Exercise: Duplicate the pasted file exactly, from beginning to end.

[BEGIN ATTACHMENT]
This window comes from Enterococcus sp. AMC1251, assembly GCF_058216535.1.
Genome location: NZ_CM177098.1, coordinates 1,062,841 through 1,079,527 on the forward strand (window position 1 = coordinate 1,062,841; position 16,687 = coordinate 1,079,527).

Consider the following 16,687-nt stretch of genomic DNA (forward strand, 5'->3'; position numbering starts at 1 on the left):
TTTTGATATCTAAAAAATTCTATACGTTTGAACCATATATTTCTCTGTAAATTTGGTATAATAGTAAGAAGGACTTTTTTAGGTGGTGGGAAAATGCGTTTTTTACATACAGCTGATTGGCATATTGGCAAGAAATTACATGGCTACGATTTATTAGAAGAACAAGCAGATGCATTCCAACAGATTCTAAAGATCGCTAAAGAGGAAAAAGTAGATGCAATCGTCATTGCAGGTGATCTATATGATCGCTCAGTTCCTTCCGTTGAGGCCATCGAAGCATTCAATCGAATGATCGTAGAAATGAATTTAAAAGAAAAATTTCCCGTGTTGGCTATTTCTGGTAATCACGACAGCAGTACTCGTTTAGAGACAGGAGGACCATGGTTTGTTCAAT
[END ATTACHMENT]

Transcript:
This window comes from Enterococcus sp. AMC1251, assembly GCF_058216535.1.
Genome location: NZ_CM177098.1, coordinates 1,062,841 through 1,079,527 on the forward strand (window position 1 = coordinate 1,062,841; position 16,687 = coordinate 1,079,527).

Consider the following 16,687-nt stretch of genomic DNA (forward strand, 5'->3'; position numbering starts at 1 on the left):
TTTTGATATCTAAAAAATTCTATACGTTTGAACCATATATTTCTCTGTAAATTTGGTATAATAGTAAGAAGGACTTTTTTAGGTGGTGGGAAAATGCGTTTTTTACATACAGCTGATTGGCATATTGGCAAGAAATTACATGGCTACGATTTATTAGAAGAACAAGCAGATGCATTCCAACAGATTCTAAAGATCGCTAAAGAGGAAAAAGTAGATGCAATCGTCATTGCAGGTGATCTATATGATCGCTCAGTTCCTTCCGTTGAGGCCATCGAAGCATTCAATCGAATGATCGTAGAAATGAATTTAAAAGAAAAATTTCCCGTGTTGGCTATTTCTGGTAATCACGACAGCAGTACTCGTTTAGAGACAGGAGGACCATGGTTTGTTCAAT